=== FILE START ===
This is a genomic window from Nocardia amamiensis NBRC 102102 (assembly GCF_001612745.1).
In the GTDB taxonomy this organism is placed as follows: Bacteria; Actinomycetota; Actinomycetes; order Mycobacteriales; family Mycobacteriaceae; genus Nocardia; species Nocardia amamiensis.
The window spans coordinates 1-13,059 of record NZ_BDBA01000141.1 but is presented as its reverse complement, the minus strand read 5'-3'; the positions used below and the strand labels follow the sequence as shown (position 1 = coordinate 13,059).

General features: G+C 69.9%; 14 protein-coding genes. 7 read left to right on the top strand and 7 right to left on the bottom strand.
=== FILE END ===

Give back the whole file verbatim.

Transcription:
This is a genomic window from Nocardia amamiensis NBRC 102102 (assembly GCF_001612745.1).
In the GTDB taxonomy this organism is placed as follows: Bacteria; Actinomycetota; Actinomycetes; order Mycobacteriales; family Mycobacteriaceae; genus Nocardia; species Nocardia amamiensis.
The window spans coordinates 1-13,059 of record NZ_BDBA01000141.1 but is presented as its reverse complement, the minus strand read 5'-3'; the positions used below and the strand labels follow the sequence as shown (position 1 = coordinate 13,059).

General features: G+C 69.9%; 14 protein-coding genes. 7 read left to right on the top strand and 7 right to left on the bottom strand.